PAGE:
Stocks Close Up Following Budget Deal
PHOTO: Traders work on the floor at the New York Stock Exchange in New York, Jan. 2, 2013.

The three major stock indices closed up on Wedneady after Congress agreed to budget deal late Tuesday night, bringing an end for now to the frenzy over the nation's fiscal cliff.

"I think it symbolizes that the deal is better than feared," said David Bianco, U.S. equity strategist for Deutsche Bank.

The Dow Jones Industrial Average was up 308 points, or 2.4 percent, to 13,413 at the close of New York trading on Wednesday while the S&P 500 rose 36 points or 2.5 percent to 1,462.

The tech-heavy NASDAQ composite was up more than 3 percent to 3,112.

Investors appeared to respond mostly positively after the House of Representatives approved by 257-167 a bipartisan Senate deal to preserve Bush-era tax cuts for all Americans making less than $400,000 a year while increasing taxes for those wealthier.

Read more: President Obama Hails 'Cliff' Deal, Warns of Next Fiscal Fight

Taxpayers earning more than $2.7 million will pay an average of $443,910 more this year, Bloomberg News reported.

But the part of the deal that fueled investor sentiment the most today was that the dividend tax rate increased to up to 23.8 percent. Though the dividend tax rate was increased from the previous 15 percent, the rate is still lower than the 43.4 percent some had expected, Bianco said.

"We are pleasantly surprised with that outcome," he said.

In response, Bianco said Deutsche Bank raised its forecast of the S&P 500 index to 1,575 from 1,500.

Read more: What the Average American Should Know About the Capital Gains and Dividend Tax Rates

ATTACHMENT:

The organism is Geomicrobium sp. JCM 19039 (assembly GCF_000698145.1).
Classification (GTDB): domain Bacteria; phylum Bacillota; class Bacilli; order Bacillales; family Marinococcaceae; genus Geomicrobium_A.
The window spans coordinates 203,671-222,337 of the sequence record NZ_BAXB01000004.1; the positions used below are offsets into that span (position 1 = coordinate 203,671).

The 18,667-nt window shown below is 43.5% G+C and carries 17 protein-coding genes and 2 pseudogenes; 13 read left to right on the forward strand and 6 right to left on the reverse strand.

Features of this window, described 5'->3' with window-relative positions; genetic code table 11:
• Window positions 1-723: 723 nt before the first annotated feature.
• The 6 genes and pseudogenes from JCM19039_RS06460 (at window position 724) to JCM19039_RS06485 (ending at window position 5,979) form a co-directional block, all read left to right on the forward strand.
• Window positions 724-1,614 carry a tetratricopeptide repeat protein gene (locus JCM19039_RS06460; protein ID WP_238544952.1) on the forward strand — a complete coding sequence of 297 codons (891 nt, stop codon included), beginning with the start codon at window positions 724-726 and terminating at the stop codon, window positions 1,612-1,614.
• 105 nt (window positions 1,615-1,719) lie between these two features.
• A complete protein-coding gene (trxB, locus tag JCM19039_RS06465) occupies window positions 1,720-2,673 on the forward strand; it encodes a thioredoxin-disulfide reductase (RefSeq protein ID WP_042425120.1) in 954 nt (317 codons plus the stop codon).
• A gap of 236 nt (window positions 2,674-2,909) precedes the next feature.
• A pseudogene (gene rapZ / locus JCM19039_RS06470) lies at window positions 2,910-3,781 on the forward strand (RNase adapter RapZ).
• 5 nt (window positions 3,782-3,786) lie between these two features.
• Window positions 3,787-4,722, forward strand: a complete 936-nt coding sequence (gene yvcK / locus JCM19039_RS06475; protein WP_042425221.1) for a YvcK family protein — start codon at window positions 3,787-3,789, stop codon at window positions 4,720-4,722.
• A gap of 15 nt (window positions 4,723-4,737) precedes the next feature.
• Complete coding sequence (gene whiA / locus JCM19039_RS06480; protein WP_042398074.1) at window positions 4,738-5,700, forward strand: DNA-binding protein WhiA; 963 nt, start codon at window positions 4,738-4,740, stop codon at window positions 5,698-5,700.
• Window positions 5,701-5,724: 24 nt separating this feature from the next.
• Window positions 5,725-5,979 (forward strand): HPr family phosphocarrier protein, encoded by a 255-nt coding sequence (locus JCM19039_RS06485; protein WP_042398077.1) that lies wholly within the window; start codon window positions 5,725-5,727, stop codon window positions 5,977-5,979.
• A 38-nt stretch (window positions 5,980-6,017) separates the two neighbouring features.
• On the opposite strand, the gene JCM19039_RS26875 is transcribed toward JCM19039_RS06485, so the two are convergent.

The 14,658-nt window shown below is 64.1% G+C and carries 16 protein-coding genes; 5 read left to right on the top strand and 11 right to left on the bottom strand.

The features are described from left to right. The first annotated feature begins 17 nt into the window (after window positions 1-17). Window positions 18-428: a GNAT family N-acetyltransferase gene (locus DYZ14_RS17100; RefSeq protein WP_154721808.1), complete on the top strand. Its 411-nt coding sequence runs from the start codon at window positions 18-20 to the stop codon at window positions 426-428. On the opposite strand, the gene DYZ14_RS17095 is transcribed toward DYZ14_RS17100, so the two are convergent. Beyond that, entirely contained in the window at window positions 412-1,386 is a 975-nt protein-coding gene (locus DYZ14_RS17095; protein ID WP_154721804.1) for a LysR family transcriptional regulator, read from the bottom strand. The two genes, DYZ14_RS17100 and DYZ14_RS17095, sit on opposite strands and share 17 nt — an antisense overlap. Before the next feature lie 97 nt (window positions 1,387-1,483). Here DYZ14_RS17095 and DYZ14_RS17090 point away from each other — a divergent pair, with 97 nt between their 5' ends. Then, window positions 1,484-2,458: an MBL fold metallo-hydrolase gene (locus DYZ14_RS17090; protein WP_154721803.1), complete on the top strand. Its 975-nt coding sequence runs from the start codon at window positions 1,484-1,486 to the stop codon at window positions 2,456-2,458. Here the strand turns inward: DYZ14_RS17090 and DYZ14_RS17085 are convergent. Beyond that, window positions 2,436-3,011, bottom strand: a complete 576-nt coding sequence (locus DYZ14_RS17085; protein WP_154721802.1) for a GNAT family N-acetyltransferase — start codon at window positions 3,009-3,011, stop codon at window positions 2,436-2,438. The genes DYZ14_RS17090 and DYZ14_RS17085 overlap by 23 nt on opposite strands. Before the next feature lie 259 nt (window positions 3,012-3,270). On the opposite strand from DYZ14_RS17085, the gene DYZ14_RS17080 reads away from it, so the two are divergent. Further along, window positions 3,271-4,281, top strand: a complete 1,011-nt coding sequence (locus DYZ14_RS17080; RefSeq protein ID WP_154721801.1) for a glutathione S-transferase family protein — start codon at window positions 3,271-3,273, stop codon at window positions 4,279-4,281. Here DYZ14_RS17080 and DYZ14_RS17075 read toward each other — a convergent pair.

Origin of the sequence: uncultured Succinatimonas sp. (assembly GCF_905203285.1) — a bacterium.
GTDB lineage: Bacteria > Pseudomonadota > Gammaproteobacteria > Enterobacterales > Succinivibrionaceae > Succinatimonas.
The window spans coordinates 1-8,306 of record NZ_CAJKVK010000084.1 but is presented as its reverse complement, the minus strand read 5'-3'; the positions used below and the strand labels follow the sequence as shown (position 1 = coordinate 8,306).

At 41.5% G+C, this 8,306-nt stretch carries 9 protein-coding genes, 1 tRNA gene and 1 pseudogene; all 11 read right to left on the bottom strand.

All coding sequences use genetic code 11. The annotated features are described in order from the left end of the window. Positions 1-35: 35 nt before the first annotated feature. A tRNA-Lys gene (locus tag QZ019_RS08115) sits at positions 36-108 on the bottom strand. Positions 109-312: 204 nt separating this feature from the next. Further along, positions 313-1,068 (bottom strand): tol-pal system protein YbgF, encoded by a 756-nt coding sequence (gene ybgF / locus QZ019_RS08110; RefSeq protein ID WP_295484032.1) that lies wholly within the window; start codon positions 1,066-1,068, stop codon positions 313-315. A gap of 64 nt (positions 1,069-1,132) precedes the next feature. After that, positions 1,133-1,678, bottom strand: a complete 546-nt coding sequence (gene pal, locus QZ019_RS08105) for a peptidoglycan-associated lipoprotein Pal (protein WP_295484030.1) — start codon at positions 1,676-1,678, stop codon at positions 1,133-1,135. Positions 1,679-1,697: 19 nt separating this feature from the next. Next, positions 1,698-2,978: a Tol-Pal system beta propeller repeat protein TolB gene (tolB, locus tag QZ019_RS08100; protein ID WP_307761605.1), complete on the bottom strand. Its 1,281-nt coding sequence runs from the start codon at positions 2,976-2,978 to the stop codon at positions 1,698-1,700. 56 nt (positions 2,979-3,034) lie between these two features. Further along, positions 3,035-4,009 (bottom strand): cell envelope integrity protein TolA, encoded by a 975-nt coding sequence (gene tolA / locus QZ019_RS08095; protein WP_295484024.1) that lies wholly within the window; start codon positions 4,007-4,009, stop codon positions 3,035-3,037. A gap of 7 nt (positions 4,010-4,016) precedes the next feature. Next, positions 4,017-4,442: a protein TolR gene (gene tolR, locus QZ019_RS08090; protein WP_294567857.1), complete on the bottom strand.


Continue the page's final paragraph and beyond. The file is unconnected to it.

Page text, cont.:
"In a low interest rate environment, the dividend yield and expectations of strong dividend growth should bring investors back to the equity market," Bianco said.

Some tax credits, such as the R&D credit, will be extended through this year.

Despite the surge in the markets, the bill does not address the country's long-term debt problems or the looming budget cuts agreed to as part of a temporary deal on the debt ceiling last year.

The "sequester" budget cuts scheduled to go into effect with the New Year -- a $1.2 trillion hit to defense and domestic programs -- were postponed for two months.

Republican leaders vowed to continue to press for additional spending cuts.

"Now the focus turns to spending," said House Speaker John Boehner, R-Ohio, in a statement after the vote. "The American people re-elected a Republican majority in the House, and we will use it in 2013 to hold the president accountable for the 'balanced' approach he promised, meaning significant spending cuts and reforms to the entitlement programs that are driving our country deeper and deeper into debt."

Bianco said the potential growth in the equities market will depend on future budget agreements.

"Obviously spending needs to be curbed to keep the deficit on a sustainable path," Bianco said.

More ABC News